Today the EFRA Committee publish a report, Moving Animals Across Borders. We strongly welcome this report which details many of the issues facing smaller abattoirs and why it is important to develop and support a thriving UK network.
In particular, we welcome the report’s recommendation that:
‘Supporting and bolstering the UK abattoir network will benefit our food security and protect animal welfare. There is a direct link between the Government’s current policy of limiting journey times between the farm and abattoirs, and the need for a network of small and medium abattoirs spread geographically around the UK. Equally, small abattoirs must be commercially viable businesses, capable of supporting themselves.
Defra should take action to protect small and medium abattoirs as a national strategic asset. These businesses should be supported and bolstered through the Future Farming Resilience Fund. Defra should set out and enact its approach to funding the UK abattoirs network as a strategic national asset within six months.’
Megan Perry, Head of Policy and Campaigns at the Sustainable Food Trust and steering group member of the Abattoir Sector Group, said: ‘We have been campaigning for three and a half years to get the importance of our small, local abattoir network recognised and supported by government. Sadly, we have continued to lose more small abattoirs during this time and we now only have around 60 left in the UK. We are delighted to see the EFRA Committee raising this issue and in particular Defra Minister Lord Benyon’s comments that small abattoirs are “strategic assets”. We cannot have local meat without local abattoirs. Our small, local abattoirs are the lynchpins of higher welfare, sustainable and traceable farming systems, providing the vital infrastructure that enables these systems to be viable. They improve our nation’s food security and resilience to supply chain shocks, such as COVID-19 and, more recently, the CO2 shortage. We therefore urge the EFRA Committee’s recommendation to support and bolster the small abattoir network through government funding, to be enacted as quickly as possible before even more abattoirs close.’
John Mettrick, abattoir owner and chair of the Abattoir Sector Group said: ‘After numerous reports on the difficulties facing small abattoirs, it is heartening that the Efracom report has recognised their importance in the local food supply chain. I look forward to Government implementing the recommendations made in the report in a timely fashion so that the sector can plan a future. Small abattoirs can then support farmers that diversify and supply the public who are increasingly demanding local meat from short resilient supply chains.’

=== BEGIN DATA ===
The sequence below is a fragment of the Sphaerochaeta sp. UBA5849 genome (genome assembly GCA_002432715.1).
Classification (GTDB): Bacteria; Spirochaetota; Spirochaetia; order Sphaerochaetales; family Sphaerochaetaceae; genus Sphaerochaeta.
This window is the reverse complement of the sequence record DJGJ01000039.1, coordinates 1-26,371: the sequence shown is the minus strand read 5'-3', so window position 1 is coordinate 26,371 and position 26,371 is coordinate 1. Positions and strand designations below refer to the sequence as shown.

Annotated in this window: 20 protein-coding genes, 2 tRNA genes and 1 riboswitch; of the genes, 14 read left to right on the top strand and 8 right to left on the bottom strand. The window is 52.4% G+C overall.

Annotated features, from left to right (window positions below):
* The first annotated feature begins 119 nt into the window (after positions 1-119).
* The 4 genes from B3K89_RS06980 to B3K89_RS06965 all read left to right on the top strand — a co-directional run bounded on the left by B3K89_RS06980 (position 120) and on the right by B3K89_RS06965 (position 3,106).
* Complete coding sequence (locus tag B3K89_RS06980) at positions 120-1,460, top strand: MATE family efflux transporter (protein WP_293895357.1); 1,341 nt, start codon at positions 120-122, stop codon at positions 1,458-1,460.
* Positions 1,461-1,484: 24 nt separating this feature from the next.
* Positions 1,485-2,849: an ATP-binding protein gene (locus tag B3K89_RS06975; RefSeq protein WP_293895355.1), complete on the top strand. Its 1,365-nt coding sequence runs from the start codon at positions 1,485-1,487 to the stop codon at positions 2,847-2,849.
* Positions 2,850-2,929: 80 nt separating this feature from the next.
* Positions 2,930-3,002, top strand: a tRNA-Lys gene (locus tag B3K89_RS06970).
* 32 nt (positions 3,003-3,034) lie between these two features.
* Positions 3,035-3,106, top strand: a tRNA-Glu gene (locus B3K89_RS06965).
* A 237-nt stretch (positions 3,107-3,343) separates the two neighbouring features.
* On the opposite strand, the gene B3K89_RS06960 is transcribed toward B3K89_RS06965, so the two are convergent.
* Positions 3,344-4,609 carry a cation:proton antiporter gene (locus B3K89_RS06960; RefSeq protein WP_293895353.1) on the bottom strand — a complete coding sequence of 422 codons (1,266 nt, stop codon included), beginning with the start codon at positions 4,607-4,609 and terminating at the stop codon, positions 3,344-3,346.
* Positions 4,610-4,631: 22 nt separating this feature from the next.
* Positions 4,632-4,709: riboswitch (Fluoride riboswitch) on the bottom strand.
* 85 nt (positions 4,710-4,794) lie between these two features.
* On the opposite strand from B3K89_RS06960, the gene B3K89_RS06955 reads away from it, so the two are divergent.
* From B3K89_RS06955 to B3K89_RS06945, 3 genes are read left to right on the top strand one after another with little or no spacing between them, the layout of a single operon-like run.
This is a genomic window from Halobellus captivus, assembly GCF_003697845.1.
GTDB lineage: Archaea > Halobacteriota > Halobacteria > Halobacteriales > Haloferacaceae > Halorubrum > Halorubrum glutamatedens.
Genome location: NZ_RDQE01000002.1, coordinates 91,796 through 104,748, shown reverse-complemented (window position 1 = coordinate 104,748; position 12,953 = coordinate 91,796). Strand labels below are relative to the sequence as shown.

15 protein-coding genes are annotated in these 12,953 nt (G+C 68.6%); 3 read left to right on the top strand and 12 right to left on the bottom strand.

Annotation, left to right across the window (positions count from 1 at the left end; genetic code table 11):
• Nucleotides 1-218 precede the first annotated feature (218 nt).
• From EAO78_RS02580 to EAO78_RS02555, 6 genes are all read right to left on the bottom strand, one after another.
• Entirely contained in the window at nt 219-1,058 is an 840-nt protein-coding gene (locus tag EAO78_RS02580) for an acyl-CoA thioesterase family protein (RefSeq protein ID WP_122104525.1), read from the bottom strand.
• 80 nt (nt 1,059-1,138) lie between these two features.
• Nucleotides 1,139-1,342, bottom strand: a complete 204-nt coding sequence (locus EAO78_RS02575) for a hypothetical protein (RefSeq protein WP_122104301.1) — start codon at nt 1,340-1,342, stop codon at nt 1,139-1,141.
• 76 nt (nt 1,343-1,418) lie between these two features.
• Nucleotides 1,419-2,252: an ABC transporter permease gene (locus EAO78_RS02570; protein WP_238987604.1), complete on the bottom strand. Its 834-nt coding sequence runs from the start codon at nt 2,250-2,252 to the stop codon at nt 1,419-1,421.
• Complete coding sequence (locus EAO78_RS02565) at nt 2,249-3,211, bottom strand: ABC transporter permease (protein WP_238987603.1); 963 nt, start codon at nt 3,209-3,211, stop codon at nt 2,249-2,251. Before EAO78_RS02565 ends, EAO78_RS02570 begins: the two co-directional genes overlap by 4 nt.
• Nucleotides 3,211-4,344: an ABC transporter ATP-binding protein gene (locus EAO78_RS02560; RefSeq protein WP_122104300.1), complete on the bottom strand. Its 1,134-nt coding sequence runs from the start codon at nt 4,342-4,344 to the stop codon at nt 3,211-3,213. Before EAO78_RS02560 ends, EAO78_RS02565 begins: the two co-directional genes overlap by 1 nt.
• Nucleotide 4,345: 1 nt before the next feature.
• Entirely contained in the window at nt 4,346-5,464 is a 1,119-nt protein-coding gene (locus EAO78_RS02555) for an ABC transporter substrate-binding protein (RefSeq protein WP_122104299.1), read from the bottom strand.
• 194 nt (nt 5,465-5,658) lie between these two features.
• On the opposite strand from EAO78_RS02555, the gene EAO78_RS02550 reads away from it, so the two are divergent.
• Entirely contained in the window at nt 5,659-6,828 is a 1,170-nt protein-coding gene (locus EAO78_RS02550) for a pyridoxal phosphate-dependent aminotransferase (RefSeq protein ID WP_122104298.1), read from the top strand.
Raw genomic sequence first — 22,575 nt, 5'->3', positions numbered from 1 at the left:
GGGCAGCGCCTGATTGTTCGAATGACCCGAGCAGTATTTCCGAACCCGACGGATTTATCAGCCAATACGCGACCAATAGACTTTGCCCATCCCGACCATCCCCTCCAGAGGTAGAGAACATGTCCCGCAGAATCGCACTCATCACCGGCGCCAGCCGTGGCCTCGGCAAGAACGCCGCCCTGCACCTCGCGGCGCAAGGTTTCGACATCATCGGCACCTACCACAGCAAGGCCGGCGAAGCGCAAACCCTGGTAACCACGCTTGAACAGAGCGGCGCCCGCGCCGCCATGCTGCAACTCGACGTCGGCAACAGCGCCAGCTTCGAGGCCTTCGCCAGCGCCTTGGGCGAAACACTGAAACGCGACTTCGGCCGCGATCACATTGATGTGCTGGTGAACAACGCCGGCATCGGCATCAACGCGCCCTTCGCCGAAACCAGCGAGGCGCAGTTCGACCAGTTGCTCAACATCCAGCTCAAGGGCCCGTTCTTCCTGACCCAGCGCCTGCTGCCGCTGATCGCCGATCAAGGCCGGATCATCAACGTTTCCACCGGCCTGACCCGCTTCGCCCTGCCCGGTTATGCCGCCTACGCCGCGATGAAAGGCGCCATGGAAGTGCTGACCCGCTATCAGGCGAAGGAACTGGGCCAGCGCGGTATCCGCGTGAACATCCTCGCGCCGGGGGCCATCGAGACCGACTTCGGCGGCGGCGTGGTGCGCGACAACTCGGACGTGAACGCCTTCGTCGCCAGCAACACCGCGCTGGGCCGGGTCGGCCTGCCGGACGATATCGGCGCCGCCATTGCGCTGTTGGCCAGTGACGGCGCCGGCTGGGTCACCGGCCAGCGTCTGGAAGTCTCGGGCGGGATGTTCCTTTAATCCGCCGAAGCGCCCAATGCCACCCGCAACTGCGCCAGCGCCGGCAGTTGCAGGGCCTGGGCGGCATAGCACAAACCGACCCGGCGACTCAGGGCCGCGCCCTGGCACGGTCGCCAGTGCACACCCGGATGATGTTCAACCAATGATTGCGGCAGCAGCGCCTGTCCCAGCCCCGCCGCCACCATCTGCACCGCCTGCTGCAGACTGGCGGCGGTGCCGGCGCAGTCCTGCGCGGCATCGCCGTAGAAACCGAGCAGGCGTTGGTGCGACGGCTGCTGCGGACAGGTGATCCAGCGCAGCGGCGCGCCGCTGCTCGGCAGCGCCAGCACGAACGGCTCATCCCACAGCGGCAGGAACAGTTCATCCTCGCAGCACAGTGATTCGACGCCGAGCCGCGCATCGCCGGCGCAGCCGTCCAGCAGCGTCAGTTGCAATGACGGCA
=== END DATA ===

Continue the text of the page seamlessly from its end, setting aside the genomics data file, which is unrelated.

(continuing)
Professor Tim Morris from the Abattoir Sector Group and Animal Health and Welfare Board for England said: ‘The Abattoir Sector Group (ASG) welcomes the Efracom report ‘Moving animals across borders’ endorsing that a network of small and medium abattoirs spread geographically around the UK benefits food security and protects animal welfare, noting a direct link between shorter journey times between farms and abattoirs. Government must address the heavy handed regulations overburdening these smaller abattoirs, preventing them from being successful commercial enterprises. The ASG also recognises smaller abattoirs must be commercially viable businesses, capable of supporting themselves; these businesses should therefore be supported toward greater commercial viability through the Future Farming Resilience Fund.’
The Abattoir Sector Group has been established to provide a unified voice for the small and local abattoir sector: https://abattoirsectorgroup.org.
Co-founders and steering group members include the Sustainable Food Trust, All-Party Parliamentary Group for Animal Welfare, National Craft Butchers, Animal Health and Welfare Board for England, Rare Breeds Survival Trust, Princes Countryside Fund and the Association of Independent Meat Suppliers.
Click here to read the full report: https://publications.parliament.uk/pa/cm5802/cmselect/cmenvfru/79/7907.htm#_idTextAnchor060
For further information, contact Megan Perry on firstname.lastname@example.org.
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